Stewart signs with Puma, to get signature shoe

Reigning WNBA Finals MVP Breanna Stewart has signed a multiyear shoe deal with Puma that guarantees the Seattle Storm star the creation and release of her own signature sneaker.

“Anytime you hear signature, I think that’s jaw-dropping, eye-opening, especially on the women’s side,” Stewart told ESPN. “There haven’t been many. … For Puma to be able to put the signature element out there, [and] respect me enough where they think that I deserve a signature shoe, is something that’s super exciting.”

While 18 NBA players have their own signature shoe this season, only nine WNBA players in the league’s 25-year history have had their own signature shoe. Early on, the list included pioneering league icons such as Sheryl Swoopes, Dawn Staley, Lisa Leslie and Cynthia Cooper with Nike, Rebecca Lobo with Reebok and Nikki McCray with Fila.

The game’s most exciting up-and-comers soon followed at the turn of the 2000s, including Nike signature shoes for both Chamique Holdsclaw and Diana Taurasi. But a decade has passed since the last woman, Candace Parker, laced up her namesake Adidas sneaker.

Puma said it is just beginning to create Stewart’s signature shoe, a process that typically entails a 12- to 18-month design and development timeline.

“Obviously, I was honored that they would offer that, and now I’m just excited for what’s to come,” Stewart added. “Hopefully, we can make a really dope shoe that a lot of people will like — male, female, young, old, basketball, non-basketball type of thing.”

Puma hopes its endorsement contract with Stewart sets the bar for modern brand deals for women. Landing a player of Stewart’s caliber and accolade-laden résumé while she is still just 26 helps to further establish the Puma Hoops category that relaunched in 2018, after nearly two decades away from the sport.

After sweeping the 2018 WNBA MVP and Finals MVP awards, Stewart missed the 2019 WNBA season with a ruptured Achilles. Her bounce-back season last summer reestablished her dominance, as she led Seattle to its second title in three seasons and dropped 28.3 PPG and 7.7 RPG during the Storm’s 2020 WNBA Finals sweep. She later went on to win both EuroLeague Final Four MVP and Russian Premier League MVP during her overseas season with UMMC Ekaterinburg.

“Best women’s basketball player in the world,” a Puma brand exec said.

While the “Stewie 1s” — official name still TBD — might not release for at least another WNBA season, Stewart is already mulling ideas and early concepts.

“[It is] definitely going to be a low top,” she outlined. “Going to have cushion for the Achilles, and all the people in the Achilles family. Then, I was thinking, ‘Oh, maybe I can make it eco-friendly.’ … It’s going to be exciting. I think that cool colorways are definitely going to come. Something where you can rock it on and off the court.”

Stewart has worn Nike throughout her career, including at UConn and during her professional career in the WNBA and overseas. The official WNBA uniform outfitter since 2017, Nike Inc. footwear is also worn by around 80% of the league. Prior to signing Stewart, Puma’s WNBA roster of athletes included just Skylar Diggins-Smith, Jackie Young and Katie Lou Samuelson.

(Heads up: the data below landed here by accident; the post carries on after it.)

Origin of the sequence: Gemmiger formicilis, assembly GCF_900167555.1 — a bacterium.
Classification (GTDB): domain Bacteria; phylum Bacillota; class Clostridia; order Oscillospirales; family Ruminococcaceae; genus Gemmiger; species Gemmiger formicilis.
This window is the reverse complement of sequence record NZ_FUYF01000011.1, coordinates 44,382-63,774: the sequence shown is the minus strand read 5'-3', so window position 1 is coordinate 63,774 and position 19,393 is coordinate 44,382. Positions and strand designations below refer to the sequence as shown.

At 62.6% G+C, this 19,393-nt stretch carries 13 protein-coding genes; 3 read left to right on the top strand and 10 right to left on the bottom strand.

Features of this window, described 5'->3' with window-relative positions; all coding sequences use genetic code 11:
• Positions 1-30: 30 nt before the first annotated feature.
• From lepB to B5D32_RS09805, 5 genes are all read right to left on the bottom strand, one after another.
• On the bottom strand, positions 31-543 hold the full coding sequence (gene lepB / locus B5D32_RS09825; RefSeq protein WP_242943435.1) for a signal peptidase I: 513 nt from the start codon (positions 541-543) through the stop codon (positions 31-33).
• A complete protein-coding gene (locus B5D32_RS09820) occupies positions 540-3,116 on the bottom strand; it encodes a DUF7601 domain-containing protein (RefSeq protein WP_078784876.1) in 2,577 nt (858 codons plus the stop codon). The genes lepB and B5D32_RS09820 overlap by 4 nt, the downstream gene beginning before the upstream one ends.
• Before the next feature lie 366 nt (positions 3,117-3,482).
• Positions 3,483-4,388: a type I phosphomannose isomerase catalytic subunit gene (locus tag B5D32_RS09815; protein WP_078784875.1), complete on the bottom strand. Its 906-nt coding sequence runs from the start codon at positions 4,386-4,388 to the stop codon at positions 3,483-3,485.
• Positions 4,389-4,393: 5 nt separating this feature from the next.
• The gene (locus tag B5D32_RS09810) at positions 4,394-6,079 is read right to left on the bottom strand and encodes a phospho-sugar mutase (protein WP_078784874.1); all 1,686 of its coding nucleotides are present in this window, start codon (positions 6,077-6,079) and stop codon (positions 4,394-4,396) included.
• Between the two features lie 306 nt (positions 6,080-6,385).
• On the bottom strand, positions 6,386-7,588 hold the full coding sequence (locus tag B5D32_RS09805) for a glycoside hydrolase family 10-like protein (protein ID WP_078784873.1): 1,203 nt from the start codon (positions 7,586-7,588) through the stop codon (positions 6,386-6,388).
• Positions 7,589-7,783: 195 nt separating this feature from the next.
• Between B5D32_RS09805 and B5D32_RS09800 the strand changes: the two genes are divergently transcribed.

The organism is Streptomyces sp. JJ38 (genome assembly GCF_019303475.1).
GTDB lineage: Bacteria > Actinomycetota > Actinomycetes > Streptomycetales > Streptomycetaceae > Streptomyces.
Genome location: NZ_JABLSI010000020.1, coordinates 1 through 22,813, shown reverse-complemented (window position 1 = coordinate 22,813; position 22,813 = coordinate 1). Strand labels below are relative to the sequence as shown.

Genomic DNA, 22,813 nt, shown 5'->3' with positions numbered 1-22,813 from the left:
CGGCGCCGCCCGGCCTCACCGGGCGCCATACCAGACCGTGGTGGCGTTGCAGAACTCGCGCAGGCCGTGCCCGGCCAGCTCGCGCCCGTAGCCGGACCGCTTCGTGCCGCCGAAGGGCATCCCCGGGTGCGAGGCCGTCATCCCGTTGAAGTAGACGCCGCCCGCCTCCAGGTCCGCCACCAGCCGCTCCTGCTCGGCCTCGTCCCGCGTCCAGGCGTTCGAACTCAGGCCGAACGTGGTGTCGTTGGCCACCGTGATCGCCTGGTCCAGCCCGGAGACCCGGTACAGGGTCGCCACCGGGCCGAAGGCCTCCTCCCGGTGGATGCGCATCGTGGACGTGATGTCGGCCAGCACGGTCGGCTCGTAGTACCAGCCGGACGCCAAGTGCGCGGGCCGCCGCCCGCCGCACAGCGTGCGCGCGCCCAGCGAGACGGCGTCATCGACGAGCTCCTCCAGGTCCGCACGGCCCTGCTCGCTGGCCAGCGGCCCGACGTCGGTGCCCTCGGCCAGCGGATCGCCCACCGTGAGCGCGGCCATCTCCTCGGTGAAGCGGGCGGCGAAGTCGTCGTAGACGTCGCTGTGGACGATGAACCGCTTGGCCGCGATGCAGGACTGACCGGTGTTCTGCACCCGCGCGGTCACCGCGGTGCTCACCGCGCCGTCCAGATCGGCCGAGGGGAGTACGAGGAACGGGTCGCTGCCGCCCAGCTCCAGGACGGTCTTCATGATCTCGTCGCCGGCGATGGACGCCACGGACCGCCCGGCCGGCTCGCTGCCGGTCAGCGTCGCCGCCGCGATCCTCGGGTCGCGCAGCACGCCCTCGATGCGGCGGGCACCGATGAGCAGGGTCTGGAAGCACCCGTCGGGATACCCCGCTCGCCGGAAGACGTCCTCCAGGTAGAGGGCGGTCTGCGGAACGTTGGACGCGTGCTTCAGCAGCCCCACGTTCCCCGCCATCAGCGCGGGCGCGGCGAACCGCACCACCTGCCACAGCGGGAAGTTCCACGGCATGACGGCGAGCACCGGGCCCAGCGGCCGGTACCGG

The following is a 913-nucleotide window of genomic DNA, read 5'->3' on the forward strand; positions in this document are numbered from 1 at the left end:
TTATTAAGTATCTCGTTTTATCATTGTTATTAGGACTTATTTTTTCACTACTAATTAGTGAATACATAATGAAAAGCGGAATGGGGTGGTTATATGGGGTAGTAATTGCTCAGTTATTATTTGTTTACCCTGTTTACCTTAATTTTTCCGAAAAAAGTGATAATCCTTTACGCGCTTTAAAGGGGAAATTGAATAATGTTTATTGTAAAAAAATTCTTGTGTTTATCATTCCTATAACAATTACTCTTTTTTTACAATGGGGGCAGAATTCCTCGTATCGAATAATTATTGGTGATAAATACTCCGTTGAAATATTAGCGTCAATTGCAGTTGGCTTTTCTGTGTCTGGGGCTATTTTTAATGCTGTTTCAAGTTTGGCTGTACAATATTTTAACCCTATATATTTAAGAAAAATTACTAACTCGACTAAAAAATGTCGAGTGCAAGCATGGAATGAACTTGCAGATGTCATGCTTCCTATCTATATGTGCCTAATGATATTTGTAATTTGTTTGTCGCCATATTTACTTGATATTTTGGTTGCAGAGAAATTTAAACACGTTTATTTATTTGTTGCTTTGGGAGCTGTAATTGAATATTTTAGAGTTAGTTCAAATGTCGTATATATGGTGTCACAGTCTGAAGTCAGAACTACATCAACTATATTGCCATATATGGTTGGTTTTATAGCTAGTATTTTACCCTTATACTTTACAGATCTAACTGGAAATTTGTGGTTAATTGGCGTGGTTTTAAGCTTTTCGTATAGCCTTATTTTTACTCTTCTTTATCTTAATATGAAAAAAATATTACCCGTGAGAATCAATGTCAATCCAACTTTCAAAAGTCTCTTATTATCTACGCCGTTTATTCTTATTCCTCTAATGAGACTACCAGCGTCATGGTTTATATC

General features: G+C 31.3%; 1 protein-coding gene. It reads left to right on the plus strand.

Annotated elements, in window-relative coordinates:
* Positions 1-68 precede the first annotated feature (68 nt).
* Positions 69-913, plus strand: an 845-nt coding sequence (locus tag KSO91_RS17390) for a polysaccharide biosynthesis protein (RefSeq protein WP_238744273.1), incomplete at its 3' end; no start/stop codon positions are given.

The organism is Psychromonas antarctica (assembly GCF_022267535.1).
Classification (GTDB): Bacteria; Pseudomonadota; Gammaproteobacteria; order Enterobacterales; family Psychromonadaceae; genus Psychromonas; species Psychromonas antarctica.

“They had the utmost respect for me. If you could roll out a red carpet on a Zoom, I felt like they did that,” Stewart said of Puma’s detailed virtual pitch meeting. “Making me feel really, really comfortable, and realizing that they want to take the next step. They know where they are as a brand, and how they can continue to be better.

“Having me on their team was a big priority for them, and for me to be a part of the family, I’m just really excited. I’m excited to get the respect that women’s basketball deserves and bring that to a whole other level and ballgame.”

The WNBA’s 25th anniversary season tips off Friday, and when the Storm open their season against the Las Vegas Aces in a WNBA Finals rematch on Saturday (3 p.m. ET, ABC), Stewart will wear either the RS Dreamer or the Court Rider, two of Puma’s newest statement-level team shoes.

The Dreamer, released last summer and designed in collaboration with rapper J. Cole, was inspired by his dream of playing professional basketball. This week, he is in Rwanda, where he is expected to play in the inaugural Basketball Africa League.

“The J. Cole album is coming out, so maybe I’ll have to wear the Dreamers for opening day,” Stewart teased of the rapper syncing his May 14 launch date for “The Off-Season.”

In addition to the current colorways of the Dreamer, Stewart will also look to continue wearing custom sneakers this season. Last year, the trend took off in the WNBA, as players made their shoes a canvas to display social justice messages and highlight causes.

“The customs are kind of a way to evolve the game, as far as what we wear on the court,” Stewart said. “The thing that’s really the main focus this summer is getting awareness out there as far as the COVID vaccine and making sure that people are represented equally in the health care system. Just fighting for equality, continuing to support the message that Black Lives Matter, continuing to honor Breonna Taylor and all the other lives that have been lost to police brutality.”

Over the next year behind the scenes, Stewart will go from creating custom concepts of Puma team shoes to helping design her own true signature shoe from the ground up. Perhaps the industry will follow, with even more WNBA signature shoes to come.

“It’s crazy that it’s been a decade, but hopefully I can make up for lost time,” Stewart said. “I hope it becomes a little bit of a competitive thing and then turns into a domino effect.”

Source: Read Full Article